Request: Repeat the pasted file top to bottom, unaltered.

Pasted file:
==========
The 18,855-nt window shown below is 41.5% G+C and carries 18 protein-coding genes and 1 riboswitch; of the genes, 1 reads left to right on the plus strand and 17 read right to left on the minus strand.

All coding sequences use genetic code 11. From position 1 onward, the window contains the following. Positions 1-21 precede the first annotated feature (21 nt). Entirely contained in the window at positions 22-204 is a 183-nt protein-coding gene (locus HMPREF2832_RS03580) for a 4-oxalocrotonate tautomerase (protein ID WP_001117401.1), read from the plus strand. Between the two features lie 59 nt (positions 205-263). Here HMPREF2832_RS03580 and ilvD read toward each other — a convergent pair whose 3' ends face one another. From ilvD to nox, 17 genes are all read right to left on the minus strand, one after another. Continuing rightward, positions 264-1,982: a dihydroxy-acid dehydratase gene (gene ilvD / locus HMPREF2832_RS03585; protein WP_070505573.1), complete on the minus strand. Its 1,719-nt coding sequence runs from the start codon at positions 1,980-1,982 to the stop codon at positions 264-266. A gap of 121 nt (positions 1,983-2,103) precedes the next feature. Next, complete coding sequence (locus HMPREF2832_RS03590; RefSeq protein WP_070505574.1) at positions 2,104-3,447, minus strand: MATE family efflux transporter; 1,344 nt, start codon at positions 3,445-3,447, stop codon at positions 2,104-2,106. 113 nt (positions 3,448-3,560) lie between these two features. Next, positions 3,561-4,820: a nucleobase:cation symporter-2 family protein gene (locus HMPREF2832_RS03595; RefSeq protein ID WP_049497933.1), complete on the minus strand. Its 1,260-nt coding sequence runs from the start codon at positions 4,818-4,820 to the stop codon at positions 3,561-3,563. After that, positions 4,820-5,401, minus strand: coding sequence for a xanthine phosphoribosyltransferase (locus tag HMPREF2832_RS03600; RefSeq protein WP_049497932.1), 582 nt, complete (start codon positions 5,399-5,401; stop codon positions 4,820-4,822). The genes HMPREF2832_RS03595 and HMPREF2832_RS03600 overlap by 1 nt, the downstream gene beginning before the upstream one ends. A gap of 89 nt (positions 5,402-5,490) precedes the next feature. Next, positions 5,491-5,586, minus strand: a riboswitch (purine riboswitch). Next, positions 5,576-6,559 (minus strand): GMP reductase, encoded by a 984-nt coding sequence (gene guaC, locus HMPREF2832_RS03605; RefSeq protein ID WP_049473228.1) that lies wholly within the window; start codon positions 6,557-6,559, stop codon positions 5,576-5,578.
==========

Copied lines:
The 18,855-nt window shown below is 41.5% G+C and carries 18 protein-coding genes and 1 riboswitch; of the genes, 1 reads left to right on the plus strand and 17 read right to left on the minus strand.

All coding sequences use genetic code 11. From position 1 onward, the window contains the following. Positions 1-21 precede the first annotated feature (21 nt). Entirely contained in the window at positions 22-204 is a 183-nt protein-coding gene (locus HMPREF2832_RS03580) for a 4-oxalocrotonate tautomerase (protein ID WP_001117401.1), read from the plus strand. Between the two features lie 59 nt (positions 205-263). Here HMPREF2832_RS03580 and ilvD read toward each other — a convergent pair whose 3' ends face one another. From ilvD to nox, 17 genes are all read right to left on the minus strand, one after another. Continuing rightward, positions 264-1,982: a dihydroxy-acid dehydratase gene (gene ilvD / locus HMPREF2832_RS03585; protein WP_070505573.1), complete on the minus strand. Its 1,719-nt coding sequence runs from the start codon at positions 1,980-1,982 to the stop codon at positions 264-266. A gap of 121 nt (positions 1,983-2,103) precedes the next feature. Next, complete coding sequence (locus HMPREF2832_RS03590; RefSeq protein WP_070505574.1) at positions 2,104-3,447, minus strand: MATE family efflux transporter; 1,344 nt, start codon at positions 3,445-3,447, stop codon at positions 2,104-2,106. 113 nt (positions 3,448-3,560) lie between these two features. Next, positions 3,561-4,820: a nucleobase:cation symporter-2 family protein gene (locus HMPREF2832_RS03595; RefSeq protein ID WP_049497933.1), complete on the minus strand. Its 1,260-nt coding sequence runs from the start codon at positions 4,818-4,820 to the stop codon at positions 3,561-3,563. After that, positions 4,820-5,401, minus strand: coding sequence for a xanthine phosphoribosyltransferase (locus tag HMPREF2832_RS03600; RefSeq protein WP_049497932.1), 582 nt, complete (start codon positions 5,399-5,401; stop codon positions 4,820-4,822). The genes HMPREF2832_RS03595 and HMPREF2832_RS03600 overlap by 1 nt, the downstream gene beginning before the upstream one ends. A gap of 89 nt (positions 5,402-5,490) precedes the next feature. Next, positions 5,491-5,586, minus strand: a riboswitch (purine riboswitch). Next, positions 5,576-6,559 (minus strand): GMP reductase, encoded by a 984-nt coding sequence (gene guaC, locus HMPREF2832_RS03605; RefSeq protein ID WP_049473228.1) that lies wholly within the window; start codon positions 6,557-6,559, stop codon positions 5,576-5,578.